May 26, 2009
I left the US on 5/13/09 for a usual Finca La Paz follow up visit [see here for that report]. I wanted to check to progress of the coffee and a few short cycle crops in development. As per my usual rate of speed in the US I hadn’t paid much attention to fundamentals, and paid much attention to details. For example, what time does my flight leave? Is it on time? Will I make the flight even though the bank took 40 minutes when I scheduled 5 minutes? I made my flight. After only a couple days in Los Frios my heart rate had returned to its Dominican pace and I felt more at peace with the world. I often walk through the town thinking, what more can I do?
I’ve received lofty complements on what I have already done for Los Frios from the community members, but I feel like I have done very little. One thing Dominicans have figured out is that people are the point. Making friends is worth more than doing tasks. I have made many many friends, hence they see me as very productive. One night while journaling I was able to write down my feelings and it was simple. What are my priorities? How can I better serve Los Frios?
Finca La Paz is mine. I own the land and the crops. Sure I’m trying to develop a quality driven production chain from the DR to the US, which could benefit every coffee farmer in town. As this is a long term goal, it will be years before this is well established. And my lack of patience has driven me to try harder in the short term. I did receive an answer to my second question: finish the earth bag house. Almost every person I talked to asked me the following questions in this order: how are you? how is your famliy? and your father? and mother and sisters? and your friends Claire, Gray and Max? when are you going to work on the earth bag house? [note: people then tasks]
Even people 14km away asked immediately about the house! Los Frios has spoken. They want to see this house. They have seen coffee. They have yet to see the prices I talk about, but they might some day. In order to do the earth bag house I need to raise another $1,500 just to finish it, then go there on a short trip when it isn’t raining. It will take another $1,000USD to equip the house so the eco-tourism guides can use it. The money should be easy. The rain is actually harder to manage. Better said, the rain can’t be managed.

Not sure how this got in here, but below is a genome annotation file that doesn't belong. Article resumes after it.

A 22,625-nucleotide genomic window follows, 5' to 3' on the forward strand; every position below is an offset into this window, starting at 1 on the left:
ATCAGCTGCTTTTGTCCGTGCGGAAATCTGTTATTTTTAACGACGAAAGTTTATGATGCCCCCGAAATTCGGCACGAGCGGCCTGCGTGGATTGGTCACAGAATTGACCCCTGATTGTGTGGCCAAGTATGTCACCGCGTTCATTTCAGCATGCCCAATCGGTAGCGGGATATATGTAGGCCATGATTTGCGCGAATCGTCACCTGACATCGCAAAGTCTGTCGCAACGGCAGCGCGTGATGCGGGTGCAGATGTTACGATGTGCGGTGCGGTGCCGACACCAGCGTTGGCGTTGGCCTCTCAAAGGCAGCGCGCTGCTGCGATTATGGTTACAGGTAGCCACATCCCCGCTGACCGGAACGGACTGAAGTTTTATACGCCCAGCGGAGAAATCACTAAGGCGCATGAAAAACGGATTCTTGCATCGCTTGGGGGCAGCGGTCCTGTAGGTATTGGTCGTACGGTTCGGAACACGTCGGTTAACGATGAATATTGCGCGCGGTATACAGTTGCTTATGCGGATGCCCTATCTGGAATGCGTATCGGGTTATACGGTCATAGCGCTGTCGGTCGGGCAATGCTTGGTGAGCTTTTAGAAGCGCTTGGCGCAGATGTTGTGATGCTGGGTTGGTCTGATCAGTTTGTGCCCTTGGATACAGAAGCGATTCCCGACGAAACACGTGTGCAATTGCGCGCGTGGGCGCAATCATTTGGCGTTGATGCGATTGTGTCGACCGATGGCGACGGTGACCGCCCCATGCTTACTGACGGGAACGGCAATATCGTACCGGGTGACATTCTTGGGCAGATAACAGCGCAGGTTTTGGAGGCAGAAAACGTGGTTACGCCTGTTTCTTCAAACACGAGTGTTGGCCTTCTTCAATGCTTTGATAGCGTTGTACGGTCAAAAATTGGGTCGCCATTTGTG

I will cross my fingers for no rain in early August. I will cross my fingers that I have the money in June so they can start getting the rest of the materials ready. I will cross my fingers that my full time job will allow me to take about 8 work days to get the house off the foundation.
April 11, 2009
Dearest Young Tree Community Supporters,
Many of you have sent Young Tree Community good thoughts if not money as well. Keeping with our founders’ standards of blatant transparency we would like to update you all on the status of Young Tree Community.
After several wonderful meetings and discussions about development between Andrew Harris, Claire Thomas, Gray Reilly and Byron Holcomb we charted a course towards sustainable development in Los Frios, Dominican Republic. On August 15th 2008, Claire and I left the US to evaluate the possibilities of work in Los Frios. Two weeks later Gray Reilly joined us for four more weeks. Claire and Gray made friends instantly in Los Frios. It was especially impressive how quickly Claire learned the names of many kids and taught them child’s games i.e. Duck-Duck-Goose, with very limited Spanish. Gray was teaching guitar within a week and became my right-hand-man on the farm. Everyone spent many an hour working on Finca La Paz learning the rhythm of life in Los Frios. Great strides were made in establishing a non-profit in the Dominican Republic. The rainy weather during our trip provided some serious setbacks. However, we were able cut a road to the site of the earth bag house and poured the foundation of the earth bag house. The community is very excited about learning how to make their own sand bag house. It was one of the first questions people asked Byron on his last trip in late January, 2009.